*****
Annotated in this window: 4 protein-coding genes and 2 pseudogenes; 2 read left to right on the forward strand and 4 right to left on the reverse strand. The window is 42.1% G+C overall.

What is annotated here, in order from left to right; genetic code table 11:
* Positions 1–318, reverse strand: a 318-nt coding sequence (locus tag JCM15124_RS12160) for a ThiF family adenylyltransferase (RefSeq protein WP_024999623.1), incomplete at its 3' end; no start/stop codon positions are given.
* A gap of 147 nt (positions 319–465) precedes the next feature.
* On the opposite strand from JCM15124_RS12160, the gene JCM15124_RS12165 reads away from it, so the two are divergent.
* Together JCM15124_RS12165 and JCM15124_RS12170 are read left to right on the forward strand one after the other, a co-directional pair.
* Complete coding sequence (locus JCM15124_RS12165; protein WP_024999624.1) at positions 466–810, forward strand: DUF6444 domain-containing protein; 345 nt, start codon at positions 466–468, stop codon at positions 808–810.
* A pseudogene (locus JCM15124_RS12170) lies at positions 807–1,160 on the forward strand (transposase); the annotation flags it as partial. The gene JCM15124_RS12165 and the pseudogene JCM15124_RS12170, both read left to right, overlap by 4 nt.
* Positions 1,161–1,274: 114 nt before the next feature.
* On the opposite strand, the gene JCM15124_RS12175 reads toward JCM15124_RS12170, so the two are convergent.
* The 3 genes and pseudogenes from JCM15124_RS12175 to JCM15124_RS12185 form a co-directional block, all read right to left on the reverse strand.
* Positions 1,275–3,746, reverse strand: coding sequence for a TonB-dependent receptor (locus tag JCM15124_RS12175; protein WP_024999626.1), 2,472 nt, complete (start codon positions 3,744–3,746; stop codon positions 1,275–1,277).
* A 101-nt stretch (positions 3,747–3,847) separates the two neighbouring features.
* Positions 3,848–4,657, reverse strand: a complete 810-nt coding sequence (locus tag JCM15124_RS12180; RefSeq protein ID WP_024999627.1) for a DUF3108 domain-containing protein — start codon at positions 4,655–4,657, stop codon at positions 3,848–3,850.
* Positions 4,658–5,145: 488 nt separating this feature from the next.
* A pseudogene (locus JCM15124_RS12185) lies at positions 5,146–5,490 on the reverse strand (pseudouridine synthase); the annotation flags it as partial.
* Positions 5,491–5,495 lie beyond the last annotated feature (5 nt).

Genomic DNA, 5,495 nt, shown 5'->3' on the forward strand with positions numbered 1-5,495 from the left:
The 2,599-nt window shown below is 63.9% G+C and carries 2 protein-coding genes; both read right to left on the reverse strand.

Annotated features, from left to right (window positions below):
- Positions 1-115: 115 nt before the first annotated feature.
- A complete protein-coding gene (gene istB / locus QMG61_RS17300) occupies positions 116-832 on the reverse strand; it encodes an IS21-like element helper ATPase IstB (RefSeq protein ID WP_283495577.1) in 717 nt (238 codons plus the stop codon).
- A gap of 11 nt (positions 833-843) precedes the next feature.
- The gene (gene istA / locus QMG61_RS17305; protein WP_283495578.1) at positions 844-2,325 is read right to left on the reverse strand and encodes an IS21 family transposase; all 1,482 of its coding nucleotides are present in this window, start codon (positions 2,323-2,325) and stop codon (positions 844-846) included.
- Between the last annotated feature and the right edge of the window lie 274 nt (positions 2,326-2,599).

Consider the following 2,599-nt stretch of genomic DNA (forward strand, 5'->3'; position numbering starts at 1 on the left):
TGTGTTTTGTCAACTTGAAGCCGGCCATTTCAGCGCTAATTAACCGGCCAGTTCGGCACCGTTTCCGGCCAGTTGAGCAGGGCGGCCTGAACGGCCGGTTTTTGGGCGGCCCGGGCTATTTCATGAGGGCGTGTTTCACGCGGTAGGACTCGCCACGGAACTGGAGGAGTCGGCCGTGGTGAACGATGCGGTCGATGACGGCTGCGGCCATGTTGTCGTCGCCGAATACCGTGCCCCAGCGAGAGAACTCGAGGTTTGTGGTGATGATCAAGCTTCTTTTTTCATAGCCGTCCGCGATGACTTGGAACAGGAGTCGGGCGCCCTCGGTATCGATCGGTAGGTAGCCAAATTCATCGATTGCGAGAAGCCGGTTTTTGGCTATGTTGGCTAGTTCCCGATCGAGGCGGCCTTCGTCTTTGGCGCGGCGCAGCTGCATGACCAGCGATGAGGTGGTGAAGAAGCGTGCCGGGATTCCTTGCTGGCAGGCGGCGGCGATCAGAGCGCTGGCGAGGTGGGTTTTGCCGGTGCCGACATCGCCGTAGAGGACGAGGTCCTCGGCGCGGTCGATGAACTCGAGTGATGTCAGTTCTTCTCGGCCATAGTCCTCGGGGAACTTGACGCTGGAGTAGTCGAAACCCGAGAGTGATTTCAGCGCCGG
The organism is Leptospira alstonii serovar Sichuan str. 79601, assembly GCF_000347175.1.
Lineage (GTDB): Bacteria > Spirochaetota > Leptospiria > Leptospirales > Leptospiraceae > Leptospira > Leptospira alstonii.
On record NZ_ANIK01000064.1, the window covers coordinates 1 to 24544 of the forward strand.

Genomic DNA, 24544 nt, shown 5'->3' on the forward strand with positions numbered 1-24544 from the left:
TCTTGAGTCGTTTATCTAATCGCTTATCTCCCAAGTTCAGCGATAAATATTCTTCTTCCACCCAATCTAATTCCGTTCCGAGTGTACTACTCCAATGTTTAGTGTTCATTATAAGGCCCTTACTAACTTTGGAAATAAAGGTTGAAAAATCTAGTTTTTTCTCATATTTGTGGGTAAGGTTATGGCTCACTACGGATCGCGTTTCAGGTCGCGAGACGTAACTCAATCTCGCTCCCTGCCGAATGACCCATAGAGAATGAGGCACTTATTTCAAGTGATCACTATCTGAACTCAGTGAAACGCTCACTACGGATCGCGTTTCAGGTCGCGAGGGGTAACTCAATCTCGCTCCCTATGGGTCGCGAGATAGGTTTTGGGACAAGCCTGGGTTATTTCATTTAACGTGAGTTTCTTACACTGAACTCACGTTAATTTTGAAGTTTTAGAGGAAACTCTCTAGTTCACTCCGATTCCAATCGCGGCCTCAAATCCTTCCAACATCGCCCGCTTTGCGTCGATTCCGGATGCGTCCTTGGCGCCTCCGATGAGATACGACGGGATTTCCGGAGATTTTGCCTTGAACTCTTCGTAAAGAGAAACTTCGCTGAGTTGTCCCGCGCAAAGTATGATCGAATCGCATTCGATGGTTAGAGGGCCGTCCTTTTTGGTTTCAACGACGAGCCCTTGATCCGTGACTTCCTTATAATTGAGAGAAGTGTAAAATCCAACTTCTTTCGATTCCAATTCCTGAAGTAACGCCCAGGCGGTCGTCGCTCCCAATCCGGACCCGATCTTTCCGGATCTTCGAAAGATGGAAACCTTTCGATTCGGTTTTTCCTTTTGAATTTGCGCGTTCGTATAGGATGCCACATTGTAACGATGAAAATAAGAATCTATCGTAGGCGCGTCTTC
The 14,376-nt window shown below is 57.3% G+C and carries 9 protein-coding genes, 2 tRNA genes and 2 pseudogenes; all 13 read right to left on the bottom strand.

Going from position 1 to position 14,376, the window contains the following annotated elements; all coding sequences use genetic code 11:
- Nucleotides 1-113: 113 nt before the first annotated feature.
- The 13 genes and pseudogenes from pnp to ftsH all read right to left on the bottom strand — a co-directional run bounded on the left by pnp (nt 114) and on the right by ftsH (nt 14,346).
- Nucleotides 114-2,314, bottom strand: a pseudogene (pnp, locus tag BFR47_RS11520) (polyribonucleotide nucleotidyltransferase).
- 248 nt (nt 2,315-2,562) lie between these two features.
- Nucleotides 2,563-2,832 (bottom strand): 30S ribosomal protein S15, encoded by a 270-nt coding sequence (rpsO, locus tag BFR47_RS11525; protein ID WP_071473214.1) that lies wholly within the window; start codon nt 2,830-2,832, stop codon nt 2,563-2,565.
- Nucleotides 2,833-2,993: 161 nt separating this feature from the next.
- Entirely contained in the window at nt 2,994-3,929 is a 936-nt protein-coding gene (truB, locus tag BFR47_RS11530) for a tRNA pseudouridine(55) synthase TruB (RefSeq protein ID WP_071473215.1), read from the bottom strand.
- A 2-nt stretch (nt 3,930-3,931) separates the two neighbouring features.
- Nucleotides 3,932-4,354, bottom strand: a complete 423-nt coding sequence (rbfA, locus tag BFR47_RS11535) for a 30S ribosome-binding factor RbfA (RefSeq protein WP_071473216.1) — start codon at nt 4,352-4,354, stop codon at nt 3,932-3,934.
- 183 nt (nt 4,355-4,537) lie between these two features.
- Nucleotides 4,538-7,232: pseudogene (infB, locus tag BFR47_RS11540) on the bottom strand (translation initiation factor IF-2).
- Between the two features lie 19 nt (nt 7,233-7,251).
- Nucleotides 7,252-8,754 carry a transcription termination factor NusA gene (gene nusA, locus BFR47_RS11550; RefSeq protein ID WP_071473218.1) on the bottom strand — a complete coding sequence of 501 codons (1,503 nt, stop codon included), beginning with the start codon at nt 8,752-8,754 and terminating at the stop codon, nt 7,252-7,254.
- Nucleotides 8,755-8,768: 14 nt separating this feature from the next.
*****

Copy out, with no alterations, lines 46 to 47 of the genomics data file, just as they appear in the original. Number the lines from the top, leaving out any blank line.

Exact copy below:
- Between the two features lie 19 nt (nt 7,233-7,251).
- Nucleotides 7,252-8,754 carry a transcription termination factor NusA gene (gene nusA, locus BFR47_RS11550; RefSeq protein ID WP_071473218.1) on the bottom strand — a complete coding sequence of 501 codons (1,503 nt, stop codon included), beginning with the start codon at nt 8,752-8,754 and terminating at the stop codon, nt 7,252-7,254.